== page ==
The language used at university has various features which distinguish it from the language styles used in other contexts. Consider the language used in novels, conversation, newspapers or law courts. Each has its own style, with varying degrees of formality and objectivity. Academic language is:
These features ensure that ideas and arguments are communicated in a clear, convincing and professional manner.
Note: Writing conventions vary even within faculties, so it is best to ask your lecturer or tutor for the specific writing expectations of individual units.
Academic writing is formal
The tone used in academic writing is usually formal, meaning that it should not sound conversational or casual. You should particularly avoid colloquial, idiomatic, slang, or journalistic expressions in favour of precise vocabulary. Informal and colloquial language is often imprecise, so is open to misinterpretation, and can be inaccessible to non-native English speakers.
For example, ‘international business heavyweights’ is too informal. Better wording would be ‘leading international businesses’ if referring to corporations, or ‘international business leaders’ if referring to individuals.
Academic writing requires that you use full forms rather than contractions. For example, write ‘do not’ instead of ‘don't’, ‘it is’ instead of ‘it's’, ‘they have’ instead of ‘they've’ and ‘we will’ instead of ‘we'll’.
Identify and click on the seven instances of informal language in the text below.
These results are really quite good. The model fits very well with the data points, as indicated by the R 2 values of 0.32 shown in Table 1 above. But the method used to obtain the best values for a, b, and c wasn't efficient as it involved putting lots of values into an Excel spreadsheet over and over to try and get the lowest R 2 value.
Academic writing is objective
In general, academic writing is objective. This means it is unbiased, based on facts and evidence and is not influenced by personal feelings. When personal beliefs or emotions influence our writing it is subjective and thus less convincing.
Identify and click on the three instances of subjective wording in the text below.
These results are as we expected. The model fits very well with the data points, as indicated by the R 2 values of 0.32 shown in Table 1 above. However, the method used to obtain the best values for a, b, and c was as it involved spending long hours entering values into an Excel spreadsheet to obtain the lowest R 2 value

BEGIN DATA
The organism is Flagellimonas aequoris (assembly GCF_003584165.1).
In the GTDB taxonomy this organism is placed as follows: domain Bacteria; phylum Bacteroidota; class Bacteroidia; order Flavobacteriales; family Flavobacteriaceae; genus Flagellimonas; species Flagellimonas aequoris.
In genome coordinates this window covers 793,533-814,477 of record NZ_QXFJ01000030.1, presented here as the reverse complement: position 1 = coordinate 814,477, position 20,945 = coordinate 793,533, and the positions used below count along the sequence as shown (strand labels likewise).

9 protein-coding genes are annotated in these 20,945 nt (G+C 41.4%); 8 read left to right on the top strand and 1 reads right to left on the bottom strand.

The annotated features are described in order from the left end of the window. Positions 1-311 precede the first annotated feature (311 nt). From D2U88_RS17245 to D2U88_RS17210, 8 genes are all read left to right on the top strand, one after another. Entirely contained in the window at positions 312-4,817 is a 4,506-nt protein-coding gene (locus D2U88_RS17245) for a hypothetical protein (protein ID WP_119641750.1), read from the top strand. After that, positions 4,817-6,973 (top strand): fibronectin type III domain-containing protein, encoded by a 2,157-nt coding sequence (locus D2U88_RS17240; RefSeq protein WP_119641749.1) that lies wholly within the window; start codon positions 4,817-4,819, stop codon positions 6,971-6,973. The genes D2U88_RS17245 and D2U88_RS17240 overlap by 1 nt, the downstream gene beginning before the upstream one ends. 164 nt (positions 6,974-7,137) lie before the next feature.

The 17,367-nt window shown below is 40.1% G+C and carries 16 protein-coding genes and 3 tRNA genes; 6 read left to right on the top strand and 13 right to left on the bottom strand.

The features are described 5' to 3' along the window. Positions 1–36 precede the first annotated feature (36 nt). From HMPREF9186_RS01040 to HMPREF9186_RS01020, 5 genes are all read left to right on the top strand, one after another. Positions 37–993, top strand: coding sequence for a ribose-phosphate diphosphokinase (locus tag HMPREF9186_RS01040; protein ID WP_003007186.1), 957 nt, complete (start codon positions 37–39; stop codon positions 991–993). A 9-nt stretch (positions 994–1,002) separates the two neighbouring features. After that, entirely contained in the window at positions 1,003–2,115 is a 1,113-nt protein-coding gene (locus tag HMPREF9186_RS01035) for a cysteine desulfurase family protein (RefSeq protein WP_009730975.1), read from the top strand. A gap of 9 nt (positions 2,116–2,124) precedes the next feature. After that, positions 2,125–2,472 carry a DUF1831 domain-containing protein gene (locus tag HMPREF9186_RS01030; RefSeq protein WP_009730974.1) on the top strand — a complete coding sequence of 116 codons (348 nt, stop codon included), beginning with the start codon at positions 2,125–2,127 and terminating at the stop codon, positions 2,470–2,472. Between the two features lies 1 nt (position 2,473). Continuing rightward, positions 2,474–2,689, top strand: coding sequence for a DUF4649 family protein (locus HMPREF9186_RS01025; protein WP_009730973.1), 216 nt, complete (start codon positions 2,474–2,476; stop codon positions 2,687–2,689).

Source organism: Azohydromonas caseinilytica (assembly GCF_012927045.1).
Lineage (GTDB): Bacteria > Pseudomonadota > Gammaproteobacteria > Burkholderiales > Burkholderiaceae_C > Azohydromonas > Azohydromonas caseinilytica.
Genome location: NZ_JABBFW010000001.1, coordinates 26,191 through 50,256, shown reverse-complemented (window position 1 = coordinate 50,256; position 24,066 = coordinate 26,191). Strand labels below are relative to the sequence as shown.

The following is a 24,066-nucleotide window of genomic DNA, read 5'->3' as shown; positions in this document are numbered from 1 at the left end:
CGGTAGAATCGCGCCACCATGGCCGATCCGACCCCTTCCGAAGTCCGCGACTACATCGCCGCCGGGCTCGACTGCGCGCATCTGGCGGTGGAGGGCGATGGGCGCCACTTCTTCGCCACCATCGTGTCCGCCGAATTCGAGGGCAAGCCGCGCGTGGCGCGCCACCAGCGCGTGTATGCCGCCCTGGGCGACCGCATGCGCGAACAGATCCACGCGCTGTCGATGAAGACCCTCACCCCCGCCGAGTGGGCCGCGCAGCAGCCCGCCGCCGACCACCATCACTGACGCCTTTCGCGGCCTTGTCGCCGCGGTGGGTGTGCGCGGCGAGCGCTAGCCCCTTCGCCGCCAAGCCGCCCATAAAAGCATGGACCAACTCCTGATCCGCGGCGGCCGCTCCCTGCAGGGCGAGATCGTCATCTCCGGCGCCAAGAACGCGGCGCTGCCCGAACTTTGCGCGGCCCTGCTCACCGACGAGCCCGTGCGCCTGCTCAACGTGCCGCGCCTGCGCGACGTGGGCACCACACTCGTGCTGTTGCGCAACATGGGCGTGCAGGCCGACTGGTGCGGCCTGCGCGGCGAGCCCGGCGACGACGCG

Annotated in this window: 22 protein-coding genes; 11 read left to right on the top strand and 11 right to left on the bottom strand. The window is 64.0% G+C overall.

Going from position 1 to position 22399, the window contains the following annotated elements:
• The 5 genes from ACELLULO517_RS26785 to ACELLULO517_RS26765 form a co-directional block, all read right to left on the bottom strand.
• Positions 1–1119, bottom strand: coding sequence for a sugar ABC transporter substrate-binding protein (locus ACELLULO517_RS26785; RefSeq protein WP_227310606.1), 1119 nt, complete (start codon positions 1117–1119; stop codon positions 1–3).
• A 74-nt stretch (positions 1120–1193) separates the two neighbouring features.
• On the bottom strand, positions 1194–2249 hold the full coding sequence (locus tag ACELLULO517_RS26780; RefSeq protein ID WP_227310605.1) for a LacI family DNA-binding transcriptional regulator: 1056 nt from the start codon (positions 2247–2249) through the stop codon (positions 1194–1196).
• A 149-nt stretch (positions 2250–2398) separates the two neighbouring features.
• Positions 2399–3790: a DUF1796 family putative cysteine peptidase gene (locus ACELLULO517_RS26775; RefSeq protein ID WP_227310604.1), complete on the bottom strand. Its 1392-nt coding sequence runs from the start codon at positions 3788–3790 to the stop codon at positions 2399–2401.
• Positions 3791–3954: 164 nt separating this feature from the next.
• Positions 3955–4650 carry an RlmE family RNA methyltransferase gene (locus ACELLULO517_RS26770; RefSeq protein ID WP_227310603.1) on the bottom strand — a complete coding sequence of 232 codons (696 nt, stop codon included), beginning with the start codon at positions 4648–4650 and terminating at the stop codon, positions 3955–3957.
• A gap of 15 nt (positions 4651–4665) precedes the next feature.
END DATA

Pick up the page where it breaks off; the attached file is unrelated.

Another aspect of writing objectively is to avoid emotive language.
Read the passage below from a student's essay on the media and the representation of women's sport:
...Mikosa found similar results in her study for Womensport Australia, where she found that journalists discussed the female athletes' "elegance" or referred to women as "blonde girl(s)" and a journalist even wrote about one athlete's "domestic routine of cooking" (1998). With this in mind, I was absolutely appalled to hear an Australian television commentator’s reference to the women's Dutch hockey team when they won a bronze medal on the 29/9/2000. When the team stood on the dais to receive their medal, the male commentator’s sole comment was "Ahh look at the pretty little Dutch girls", without any mention whatsoever of their athleticism or sporting ability. It was a sad moment for Australian commentating and strengthens the arguments of Philips and Mikoza regarding the language the media uses to portray sports women and women's sport alike.
Academic writing is impersonal
Academic language is impersonal in that you generally don’t refer to yourself as the performer of actions. This involves avoiding the personal pronouns ‘I’ and ‘we’. For example, instead of writing ‘I will show’, you might write ‘this report will show’. The second person, ‘you’, is also to be avoided.
- Writing conventions vary, even between units in the same faculty.
- Some styles of assessment tasks, such as reflective writing, require the use of personal pronouns.
Therefore, it is always best to check the expectations of your specific lecturer or tutor.
Avoiding personal pronouns
If you need to avoid using the first or second person, in your writing, here are some ways of doing it:
Using passive voice:
‘We administered the questionnaire...’ (active voice)
‘The questionnaire was administered...’ (passive voice)
Using third person:
‘I discovered that…’ becomes ‘Research reveals that…’
‘We can see that….’ becomes ‘It is evident that…’
Making things rather than people the subject of sentences:
‘I show...’ becomes ‘The report shows...’
‘I interpret the results as...’ becomes ‘The results indicate...’
The following eight sentences are written in an informal or subjective style. Select an option from below to replace the bold text with formal and objective academic language. Click the blue arrow to move to the next sentence.